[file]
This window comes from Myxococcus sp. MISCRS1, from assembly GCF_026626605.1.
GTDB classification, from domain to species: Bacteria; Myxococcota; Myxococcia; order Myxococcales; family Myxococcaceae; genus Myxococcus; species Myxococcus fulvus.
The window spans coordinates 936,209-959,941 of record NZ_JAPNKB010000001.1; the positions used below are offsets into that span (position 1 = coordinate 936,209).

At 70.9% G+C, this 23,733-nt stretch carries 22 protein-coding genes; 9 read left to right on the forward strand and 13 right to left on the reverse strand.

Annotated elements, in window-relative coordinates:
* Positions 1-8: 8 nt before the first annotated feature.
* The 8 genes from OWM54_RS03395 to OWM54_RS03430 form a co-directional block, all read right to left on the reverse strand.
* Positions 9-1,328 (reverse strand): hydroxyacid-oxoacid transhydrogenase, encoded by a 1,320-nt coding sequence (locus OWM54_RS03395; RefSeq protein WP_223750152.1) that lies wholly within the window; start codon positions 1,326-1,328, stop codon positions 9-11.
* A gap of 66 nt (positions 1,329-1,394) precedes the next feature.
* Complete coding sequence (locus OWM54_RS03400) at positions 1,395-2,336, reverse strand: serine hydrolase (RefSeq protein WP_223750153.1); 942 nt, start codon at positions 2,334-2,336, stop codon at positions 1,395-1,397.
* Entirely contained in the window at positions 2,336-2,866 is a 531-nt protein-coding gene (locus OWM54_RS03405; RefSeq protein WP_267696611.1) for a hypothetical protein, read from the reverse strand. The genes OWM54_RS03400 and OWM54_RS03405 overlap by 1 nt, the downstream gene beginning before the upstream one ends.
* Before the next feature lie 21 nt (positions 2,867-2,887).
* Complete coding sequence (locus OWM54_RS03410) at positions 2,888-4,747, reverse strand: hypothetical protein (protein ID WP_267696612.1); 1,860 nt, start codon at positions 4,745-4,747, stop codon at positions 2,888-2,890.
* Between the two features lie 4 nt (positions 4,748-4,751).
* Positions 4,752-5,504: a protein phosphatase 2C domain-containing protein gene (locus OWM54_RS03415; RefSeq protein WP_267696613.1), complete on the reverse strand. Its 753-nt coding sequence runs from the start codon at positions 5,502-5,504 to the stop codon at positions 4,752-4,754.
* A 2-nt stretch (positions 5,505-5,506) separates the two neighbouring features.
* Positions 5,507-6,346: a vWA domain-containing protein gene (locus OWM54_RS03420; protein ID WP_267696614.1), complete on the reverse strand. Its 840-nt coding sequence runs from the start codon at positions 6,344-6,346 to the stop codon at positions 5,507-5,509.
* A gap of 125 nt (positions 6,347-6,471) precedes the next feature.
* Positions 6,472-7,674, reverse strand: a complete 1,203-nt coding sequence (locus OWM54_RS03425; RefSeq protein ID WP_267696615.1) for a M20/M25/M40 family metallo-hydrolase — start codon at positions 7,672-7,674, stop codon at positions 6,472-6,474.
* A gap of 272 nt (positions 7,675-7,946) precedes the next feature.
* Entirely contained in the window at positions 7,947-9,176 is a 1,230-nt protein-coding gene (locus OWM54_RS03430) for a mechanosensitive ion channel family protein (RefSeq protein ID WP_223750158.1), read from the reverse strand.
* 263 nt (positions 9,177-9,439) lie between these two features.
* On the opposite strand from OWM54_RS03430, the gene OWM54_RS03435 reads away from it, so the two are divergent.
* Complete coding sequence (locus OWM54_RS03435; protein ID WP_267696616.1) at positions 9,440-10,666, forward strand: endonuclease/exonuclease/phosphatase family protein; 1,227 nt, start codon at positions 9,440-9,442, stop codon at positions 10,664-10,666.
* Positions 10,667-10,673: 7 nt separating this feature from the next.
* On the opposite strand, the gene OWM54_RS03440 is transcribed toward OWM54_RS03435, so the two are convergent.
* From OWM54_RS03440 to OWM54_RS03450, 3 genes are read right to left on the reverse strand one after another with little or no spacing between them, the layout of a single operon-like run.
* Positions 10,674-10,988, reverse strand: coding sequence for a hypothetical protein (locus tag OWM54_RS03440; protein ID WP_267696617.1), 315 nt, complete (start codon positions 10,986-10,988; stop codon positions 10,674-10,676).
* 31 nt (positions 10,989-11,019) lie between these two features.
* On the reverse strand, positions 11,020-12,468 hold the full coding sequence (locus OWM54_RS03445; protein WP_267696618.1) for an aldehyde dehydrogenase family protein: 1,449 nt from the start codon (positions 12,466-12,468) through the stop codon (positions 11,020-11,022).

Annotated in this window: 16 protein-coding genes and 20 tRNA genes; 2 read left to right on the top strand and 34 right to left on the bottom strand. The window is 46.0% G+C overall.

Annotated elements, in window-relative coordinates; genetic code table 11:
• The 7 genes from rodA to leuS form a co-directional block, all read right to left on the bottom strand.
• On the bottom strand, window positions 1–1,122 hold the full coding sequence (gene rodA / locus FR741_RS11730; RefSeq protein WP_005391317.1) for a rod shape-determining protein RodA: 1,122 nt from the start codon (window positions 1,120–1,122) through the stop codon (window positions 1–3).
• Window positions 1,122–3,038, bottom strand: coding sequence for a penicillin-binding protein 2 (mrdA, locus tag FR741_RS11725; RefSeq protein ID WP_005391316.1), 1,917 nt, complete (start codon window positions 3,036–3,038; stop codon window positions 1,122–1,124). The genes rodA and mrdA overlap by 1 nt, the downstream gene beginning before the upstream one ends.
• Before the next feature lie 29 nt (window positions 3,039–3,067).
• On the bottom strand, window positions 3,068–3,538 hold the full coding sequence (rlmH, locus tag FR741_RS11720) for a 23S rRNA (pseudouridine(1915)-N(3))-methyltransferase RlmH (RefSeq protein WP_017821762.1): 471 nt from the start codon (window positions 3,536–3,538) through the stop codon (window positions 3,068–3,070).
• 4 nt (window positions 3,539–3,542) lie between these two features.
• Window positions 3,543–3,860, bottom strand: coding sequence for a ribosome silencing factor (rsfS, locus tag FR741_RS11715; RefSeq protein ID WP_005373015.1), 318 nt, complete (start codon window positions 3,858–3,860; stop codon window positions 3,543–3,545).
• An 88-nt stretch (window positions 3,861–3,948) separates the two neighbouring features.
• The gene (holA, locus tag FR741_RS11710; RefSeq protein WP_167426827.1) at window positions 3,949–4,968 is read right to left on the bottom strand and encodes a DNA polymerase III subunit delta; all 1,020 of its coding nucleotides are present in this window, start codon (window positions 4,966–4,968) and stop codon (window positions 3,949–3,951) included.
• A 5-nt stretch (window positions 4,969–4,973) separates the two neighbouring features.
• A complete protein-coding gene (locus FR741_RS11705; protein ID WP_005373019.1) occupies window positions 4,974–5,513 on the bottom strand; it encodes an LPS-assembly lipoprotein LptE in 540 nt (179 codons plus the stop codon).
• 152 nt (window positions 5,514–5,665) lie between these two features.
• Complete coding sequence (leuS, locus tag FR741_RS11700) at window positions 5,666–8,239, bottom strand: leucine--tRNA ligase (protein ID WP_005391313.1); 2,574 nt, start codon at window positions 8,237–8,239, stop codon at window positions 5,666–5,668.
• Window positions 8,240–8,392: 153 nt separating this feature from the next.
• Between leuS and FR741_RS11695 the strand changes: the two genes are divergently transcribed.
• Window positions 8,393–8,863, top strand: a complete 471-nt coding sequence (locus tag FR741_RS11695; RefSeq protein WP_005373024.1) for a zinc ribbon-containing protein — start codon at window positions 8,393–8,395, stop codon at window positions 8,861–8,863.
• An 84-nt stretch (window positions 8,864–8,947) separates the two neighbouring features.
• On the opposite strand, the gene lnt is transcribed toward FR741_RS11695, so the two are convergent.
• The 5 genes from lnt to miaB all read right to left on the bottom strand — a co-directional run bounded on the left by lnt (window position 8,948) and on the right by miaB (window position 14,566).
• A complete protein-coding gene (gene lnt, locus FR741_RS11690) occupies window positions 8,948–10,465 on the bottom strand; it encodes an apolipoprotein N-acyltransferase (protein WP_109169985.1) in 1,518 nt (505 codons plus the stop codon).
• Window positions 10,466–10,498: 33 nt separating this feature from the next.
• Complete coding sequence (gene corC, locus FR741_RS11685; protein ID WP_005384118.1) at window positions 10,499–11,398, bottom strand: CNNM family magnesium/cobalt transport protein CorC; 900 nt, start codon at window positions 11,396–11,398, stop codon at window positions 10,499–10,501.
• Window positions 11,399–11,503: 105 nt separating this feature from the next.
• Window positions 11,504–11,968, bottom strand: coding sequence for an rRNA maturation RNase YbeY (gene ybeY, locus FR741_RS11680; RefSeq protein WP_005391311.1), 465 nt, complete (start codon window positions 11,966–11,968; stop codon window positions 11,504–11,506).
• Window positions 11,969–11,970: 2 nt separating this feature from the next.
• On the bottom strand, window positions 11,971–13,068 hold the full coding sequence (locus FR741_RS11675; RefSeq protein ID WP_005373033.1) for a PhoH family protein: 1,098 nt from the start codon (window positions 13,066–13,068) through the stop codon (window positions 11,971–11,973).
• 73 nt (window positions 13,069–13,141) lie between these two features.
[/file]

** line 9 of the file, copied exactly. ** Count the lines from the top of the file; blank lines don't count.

* A gap of 66 nt (positions 1,329-1,394) precedes the next feature.